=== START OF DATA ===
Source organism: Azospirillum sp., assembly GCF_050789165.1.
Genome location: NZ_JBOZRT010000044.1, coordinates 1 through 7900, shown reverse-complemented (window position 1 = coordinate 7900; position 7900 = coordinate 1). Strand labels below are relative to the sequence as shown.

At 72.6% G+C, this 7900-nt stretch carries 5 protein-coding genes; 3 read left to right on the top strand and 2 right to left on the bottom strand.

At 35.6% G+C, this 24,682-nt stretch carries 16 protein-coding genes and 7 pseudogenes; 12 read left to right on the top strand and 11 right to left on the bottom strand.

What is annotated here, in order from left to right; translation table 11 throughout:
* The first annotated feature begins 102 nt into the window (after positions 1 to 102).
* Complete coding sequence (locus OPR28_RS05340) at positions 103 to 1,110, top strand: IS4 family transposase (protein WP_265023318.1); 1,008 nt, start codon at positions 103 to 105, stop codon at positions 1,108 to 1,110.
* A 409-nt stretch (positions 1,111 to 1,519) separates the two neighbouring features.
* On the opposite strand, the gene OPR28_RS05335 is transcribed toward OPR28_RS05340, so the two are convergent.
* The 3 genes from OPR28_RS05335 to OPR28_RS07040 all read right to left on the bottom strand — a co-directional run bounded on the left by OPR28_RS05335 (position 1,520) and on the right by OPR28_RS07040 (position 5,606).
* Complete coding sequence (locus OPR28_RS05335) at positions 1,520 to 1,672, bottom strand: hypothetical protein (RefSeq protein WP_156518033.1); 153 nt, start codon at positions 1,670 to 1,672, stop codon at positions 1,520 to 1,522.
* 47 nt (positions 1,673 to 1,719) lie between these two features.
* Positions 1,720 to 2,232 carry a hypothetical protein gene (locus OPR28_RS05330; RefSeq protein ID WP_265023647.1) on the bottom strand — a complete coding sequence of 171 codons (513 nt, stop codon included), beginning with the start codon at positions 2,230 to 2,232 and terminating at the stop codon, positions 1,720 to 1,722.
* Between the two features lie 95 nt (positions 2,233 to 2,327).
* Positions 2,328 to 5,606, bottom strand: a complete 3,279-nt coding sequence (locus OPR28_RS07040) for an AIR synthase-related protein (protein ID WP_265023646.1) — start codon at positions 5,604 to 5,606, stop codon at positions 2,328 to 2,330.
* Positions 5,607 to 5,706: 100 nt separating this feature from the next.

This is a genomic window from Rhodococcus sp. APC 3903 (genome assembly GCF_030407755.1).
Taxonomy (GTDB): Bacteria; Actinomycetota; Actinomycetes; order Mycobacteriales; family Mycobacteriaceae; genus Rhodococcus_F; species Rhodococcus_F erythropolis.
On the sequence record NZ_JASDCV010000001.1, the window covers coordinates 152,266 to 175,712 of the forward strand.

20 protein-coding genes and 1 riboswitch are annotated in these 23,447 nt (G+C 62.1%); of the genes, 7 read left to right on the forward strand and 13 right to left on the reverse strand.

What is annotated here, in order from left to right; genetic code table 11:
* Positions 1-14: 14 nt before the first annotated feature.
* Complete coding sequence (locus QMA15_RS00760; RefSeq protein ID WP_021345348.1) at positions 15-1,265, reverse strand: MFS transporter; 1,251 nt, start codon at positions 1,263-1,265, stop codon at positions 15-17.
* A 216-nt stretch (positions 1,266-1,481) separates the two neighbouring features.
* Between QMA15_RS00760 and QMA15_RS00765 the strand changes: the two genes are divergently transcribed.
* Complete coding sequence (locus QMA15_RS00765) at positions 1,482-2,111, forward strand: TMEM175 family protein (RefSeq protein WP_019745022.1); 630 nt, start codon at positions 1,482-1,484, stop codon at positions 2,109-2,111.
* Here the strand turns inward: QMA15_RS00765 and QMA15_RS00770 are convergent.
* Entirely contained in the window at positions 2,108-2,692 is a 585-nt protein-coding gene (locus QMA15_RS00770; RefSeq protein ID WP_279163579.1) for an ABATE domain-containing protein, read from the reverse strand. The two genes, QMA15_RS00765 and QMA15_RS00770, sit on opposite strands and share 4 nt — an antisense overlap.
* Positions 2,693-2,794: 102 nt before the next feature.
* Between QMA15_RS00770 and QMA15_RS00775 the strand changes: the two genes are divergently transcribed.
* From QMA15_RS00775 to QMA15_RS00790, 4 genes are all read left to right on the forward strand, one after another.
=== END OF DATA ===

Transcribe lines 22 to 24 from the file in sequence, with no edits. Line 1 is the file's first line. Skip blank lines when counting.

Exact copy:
* Positions 1-14: 14 nt before the first annotated feature.
* Complete coding sequence (locus QMA15_RS00760; RefSeq protein ID WP_021345348.1) at positions 15-1,265, reverse strand: MFS transporter; 1,251 nt, start codon at positions 1,263-1,265, stop codon at positions 15-17.
* A 216-nt stretch (positions 1,266-1,481) separates the two neighbouring features.